The Ferry Plaza Farmers Market in San Francisco features 80 local farms and attracts some 25,000 shoppers over the three days each week that it is open. The variety of produce on display is rivaled only by the variety of people who shop there: home cooks, gourmet chefs, health nuts, tourists and food devotees known as locavores.

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Because space is limited and very popular with vendors, the market has exceptionally tough requirements. Farmers wishing to join must complete an application up to 17 pages long, be screened for several months and undergo an on-site examination by market managers regarding the farm’s food safety and sustainability practices concerning soil, crops, water, pests, waste, harvest, storage, energy, labor and sales.

Managers who conduct these inspections have a general understanding of agriculture and handling guidelines for food safetyfromUSDA and the Food and Drug Administration, but they are not specifically trained, said Dave Stockdale, executive director of the nonprofit Center for Urban Education about Sustainable Agriculture, which has operated the market since 1999.

California requires all farmers markets to be certified through the local county health department’s agriculture commissioner. Market managers must make sure that vendors are following state health codes and farmers are selling only food they grew themselves.  

“Food safety is a concern,” Stockdale said. “In the state of California, there are no specific on-farm food safety certifications that people must possess. That’s one of the reasons we ask so many questions and have such a long application, because it helps us understand what to look for when we go visit a site.”

Elsewhere, vendor selection is not always as strict.

In Arizona, for example, the Phoenix Public Market has a one-page application for prospective sellers wanting to join the 120 vendors currently active in the semi-weekly open-air market and accompanying grocery store, which are operated by Community Food Connections.

“Somebody from here tries to get out and visit the different growers,” said Cindy Gentry, the nonprofit’s founder and executive director, but sometimes farms aren’t inspected until after they start selling at the market.

When conducting farm visits, Gentry looks for production quantity to match growing capabilities, and also analyzes worker sanitation, farming methods, processing and distribution.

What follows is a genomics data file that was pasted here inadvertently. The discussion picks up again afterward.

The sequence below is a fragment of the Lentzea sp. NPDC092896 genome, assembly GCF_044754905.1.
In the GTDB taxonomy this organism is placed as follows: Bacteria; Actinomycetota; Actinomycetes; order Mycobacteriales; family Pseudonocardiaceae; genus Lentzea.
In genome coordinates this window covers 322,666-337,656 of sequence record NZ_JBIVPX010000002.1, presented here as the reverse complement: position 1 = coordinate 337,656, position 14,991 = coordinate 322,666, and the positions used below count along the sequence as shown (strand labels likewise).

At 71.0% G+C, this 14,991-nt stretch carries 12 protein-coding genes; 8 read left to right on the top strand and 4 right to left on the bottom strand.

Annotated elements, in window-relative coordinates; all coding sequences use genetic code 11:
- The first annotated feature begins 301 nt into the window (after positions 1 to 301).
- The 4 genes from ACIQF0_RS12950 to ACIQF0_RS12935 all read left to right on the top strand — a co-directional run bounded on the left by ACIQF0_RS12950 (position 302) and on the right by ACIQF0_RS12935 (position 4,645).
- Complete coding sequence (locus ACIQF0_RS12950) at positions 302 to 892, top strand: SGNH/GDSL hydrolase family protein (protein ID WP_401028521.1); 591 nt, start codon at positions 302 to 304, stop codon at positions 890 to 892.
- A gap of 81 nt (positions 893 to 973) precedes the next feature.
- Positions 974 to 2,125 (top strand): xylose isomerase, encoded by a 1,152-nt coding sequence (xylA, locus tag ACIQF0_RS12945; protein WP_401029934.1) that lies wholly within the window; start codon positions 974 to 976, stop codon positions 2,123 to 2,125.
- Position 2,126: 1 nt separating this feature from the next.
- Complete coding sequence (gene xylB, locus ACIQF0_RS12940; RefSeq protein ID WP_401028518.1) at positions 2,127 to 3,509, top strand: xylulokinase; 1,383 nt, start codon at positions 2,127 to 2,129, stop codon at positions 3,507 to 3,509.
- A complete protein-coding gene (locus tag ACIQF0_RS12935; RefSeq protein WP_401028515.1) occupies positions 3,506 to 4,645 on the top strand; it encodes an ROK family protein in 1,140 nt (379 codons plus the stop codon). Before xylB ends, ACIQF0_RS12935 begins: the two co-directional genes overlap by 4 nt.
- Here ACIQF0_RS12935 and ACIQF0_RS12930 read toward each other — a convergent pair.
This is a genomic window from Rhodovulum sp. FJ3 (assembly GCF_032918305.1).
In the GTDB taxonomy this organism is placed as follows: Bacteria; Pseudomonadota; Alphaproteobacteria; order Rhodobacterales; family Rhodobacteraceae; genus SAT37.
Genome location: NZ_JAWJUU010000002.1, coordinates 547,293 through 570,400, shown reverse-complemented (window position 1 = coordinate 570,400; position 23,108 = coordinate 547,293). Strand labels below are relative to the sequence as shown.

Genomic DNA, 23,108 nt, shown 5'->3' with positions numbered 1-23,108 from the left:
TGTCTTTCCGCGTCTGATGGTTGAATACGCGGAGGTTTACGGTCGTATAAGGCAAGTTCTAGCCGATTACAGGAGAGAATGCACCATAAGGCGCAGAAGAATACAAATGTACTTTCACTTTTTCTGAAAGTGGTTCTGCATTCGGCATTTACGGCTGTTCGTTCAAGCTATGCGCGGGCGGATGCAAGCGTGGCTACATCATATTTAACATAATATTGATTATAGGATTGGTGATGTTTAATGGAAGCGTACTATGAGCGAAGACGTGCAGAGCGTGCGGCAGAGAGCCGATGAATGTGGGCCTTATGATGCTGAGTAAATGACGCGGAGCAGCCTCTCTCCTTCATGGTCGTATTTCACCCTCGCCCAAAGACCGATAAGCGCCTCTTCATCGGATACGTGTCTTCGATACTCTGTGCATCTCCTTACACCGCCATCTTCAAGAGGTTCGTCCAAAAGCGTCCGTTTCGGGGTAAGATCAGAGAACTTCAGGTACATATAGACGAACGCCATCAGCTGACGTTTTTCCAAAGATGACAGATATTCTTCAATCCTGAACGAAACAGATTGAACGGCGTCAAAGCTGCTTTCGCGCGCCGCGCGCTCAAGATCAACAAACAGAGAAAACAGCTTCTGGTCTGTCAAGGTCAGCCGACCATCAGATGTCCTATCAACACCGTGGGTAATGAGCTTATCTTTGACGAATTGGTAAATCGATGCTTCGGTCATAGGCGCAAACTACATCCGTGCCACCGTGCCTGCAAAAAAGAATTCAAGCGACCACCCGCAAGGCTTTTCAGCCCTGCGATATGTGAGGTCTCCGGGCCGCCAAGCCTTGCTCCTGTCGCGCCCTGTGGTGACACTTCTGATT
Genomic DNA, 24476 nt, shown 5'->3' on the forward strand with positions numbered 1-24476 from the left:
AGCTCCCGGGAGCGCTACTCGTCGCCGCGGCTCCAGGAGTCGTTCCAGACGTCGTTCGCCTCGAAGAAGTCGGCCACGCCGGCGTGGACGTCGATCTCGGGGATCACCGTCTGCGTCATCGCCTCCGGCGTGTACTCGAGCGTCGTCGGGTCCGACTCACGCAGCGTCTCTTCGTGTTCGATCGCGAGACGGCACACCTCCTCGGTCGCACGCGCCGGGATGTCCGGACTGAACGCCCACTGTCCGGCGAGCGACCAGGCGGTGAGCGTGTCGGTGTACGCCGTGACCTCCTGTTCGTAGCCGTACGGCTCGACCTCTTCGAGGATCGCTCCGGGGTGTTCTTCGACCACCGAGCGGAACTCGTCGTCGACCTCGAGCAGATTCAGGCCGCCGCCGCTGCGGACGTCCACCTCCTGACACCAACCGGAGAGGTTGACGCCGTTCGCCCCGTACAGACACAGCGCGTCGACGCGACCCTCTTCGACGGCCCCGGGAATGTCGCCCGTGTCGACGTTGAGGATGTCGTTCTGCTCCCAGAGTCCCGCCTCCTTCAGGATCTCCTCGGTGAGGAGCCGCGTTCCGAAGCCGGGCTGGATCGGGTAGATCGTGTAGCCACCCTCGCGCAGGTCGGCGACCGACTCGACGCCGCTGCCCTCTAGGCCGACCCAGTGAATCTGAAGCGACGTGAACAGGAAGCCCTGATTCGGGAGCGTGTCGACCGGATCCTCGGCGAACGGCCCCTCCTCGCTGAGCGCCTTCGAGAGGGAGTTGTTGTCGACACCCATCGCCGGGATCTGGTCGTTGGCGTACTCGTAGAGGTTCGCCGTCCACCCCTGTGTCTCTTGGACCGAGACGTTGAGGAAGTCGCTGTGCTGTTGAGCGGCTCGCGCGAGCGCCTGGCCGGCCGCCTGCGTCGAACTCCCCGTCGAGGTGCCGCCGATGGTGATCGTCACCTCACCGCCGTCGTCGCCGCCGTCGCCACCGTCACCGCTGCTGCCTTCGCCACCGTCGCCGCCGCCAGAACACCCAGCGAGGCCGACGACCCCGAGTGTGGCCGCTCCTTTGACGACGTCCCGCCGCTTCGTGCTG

“It’s been a learning curve for me,” she said, adding that she has received some on-the-job training from farmers who sell at the market regarding proper agricultural and handling practices used to ensure food safety.

Gentry said small farms should not be held to the same government standards as commercial farms due to their limited resources and the greater level of transparency in direct sales between farmer and consumer.

However, Richard Molinar, small farm program adviser for the University of California Cooperative Extension in Fresno, thinks the local food movement will put pressure on local farms to develop food safety plans.

“Certainly more people are wanting to buy fresh and buy local; that doesn’t mean that they’re not concerned about food safety,” said Molinar, who helps small farmers develop scaled-down food safety manuals. “When you go to swap meets or farmers markets, I think at some point consumers are going to want to see or know if those farmers have some kind of policy in place.”

Story: Tips to protect yourself from foodborne illness

Elizabeth Armstrong has already reached that point. The Indianapolis mother of two is an exceptionally motivated local food devotee.

In 2006, her then-2-year-old daughter nearly died of kidney failure after eating commercially produced spinach contaminated with E. coli. As a result, Armstrong refuses to buy grocery store produce, instead serving her family vegetables from their own garden and fruits bought at farmers markets just minutes from their home.

“What’s important for us, as a consumer, is just to have the transparency that the farmer will tell us how he is producing his food and what steps he’s taking to ensure that it’s safe,” she said. “Then it’s our choice.”

Coming Wednesday: Tainted seafood reaching American tables, experts say

News21 reporters Maggie Clark, Andy Marso, Madhu Rajaraman contributed to this report.

Explainer: How safe is the nation's food? Key findings

  • Image: FDA inspection
    Kyle Bruggeman/News21  /  News21
    Fish samples are cut for inspection inside the FDA's $40- million facility in Irvine, Calif., on July 20, 2011.

    The question seemed simple enough: How safe is the nation's food?

    But the answer, as 27 college journalists discovered, is devilishly complicated.

    The students, working through the News21 in-depth digital journalism program based at both at Arizona State University and the University of Maryland, spent 10 weeks this summer interviewing experts, traveling across the country and to Central America, poring over government documents and collecting data in order to thoroughly document how food travels from the farm to your fork.